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# Re: What is acceptable for -ffast-math? A numerical viewpoint

• To: guerby at acm dot org, jthorn at galileo dot thp dot univie dot ac dot at
• Subject: Re: What is acceptable for -ffast-math? A numerical viewpoint
• From: dewar at gnat dot com
• Date: Sun, 5 Aug 2001 06:51:24 -0400 (EDT)
• Cc: gcc at gcc dot gnu dot org, jthorn at thp dot univie dot ac dot at

```<<Following the thread there seem to be two camps that have quite
incompatible viewpoints: (1) experts, (2) other people. I suggest
the following scheme:
>>

The point is that the rules have to be coherent and well documented and
understood. You are NOT going to achieve that unless you have input from
people who understand :-)

In particular, we need a clear set of criteria, and it is not going to be
easy to sort through them. People often ask for X in floating-point without
fully realizing the consequences of X. For example, we had at least one
person in category 2) here say that they were happy with any optimization
that would be valid for real numbers.

But that's obviously wrong (i.e. they would NOT be happy with the result).
Let's give an example of such an optimization.

Suppose you write a Newton-Raphson sqrt that iterates to exact equality on
the estimate. In many floating-point models, that's perfectly valid, and often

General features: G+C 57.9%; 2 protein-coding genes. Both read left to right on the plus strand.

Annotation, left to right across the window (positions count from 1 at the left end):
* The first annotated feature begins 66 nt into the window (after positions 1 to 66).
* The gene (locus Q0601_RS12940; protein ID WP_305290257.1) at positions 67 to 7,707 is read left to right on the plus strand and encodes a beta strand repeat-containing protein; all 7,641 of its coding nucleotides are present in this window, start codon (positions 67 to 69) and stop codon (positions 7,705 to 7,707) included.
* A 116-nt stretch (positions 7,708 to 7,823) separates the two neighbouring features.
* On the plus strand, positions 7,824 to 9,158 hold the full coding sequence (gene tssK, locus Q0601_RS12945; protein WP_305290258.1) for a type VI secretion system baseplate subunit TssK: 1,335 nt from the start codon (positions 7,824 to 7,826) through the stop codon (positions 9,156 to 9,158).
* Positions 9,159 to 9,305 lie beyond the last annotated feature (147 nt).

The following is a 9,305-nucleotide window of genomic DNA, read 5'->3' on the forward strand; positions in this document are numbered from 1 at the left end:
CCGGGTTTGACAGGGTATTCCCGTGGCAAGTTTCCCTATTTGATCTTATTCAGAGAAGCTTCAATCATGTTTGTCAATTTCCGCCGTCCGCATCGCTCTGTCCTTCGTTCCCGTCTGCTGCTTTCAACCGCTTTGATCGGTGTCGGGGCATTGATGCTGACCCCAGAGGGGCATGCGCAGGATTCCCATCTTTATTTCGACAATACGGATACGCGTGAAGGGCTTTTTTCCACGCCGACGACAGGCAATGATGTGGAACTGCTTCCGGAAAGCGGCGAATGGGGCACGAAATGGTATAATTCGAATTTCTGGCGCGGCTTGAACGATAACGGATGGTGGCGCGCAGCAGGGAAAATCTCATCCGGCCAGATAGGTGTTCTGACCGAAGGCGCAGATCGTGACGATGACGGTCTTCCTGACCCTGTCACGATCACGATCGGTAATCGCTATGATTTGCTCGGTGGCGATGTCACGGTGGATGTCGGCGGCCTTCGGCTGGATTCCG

the most efficient represntation of the algorithm.

However, in real arithmetic, this loop would never converge. Does that mean
an optimizer is allowed to replace the loop with

L1: JMP L1

Well the answer is yes, if you accept the bogus criterion that any
transformation that would be valid for reals is valid.

Now you probably react, well of course that's nonsense. Fine, it is! But
*why* is it nonsense? Because the criterion was nonsense.

So what you need to do is to have group 2)

a) come up with a proposed "optimization"
b) by experiment, or other convincing argument, show that it is a worthwhile
optimization (any optimization should have to bear this burden) in either
saving of time or space.

Now group 1) will point out the *full* consequences of the transformation.

Once everyone understands the full consequences, then if no one is too unhappy
with the consequneces, you can include it.

P.S. In my experience, it is group 2) who get most upset with unexpected
consequences. They tend to expect that the only effect will be a little
bit of noise in the last decimal digit, and are the first to complain
loudly when turning on optimization radically changes results. The experts
of course know better what to expect, and will not be surprised (though
they may complain :-)

```

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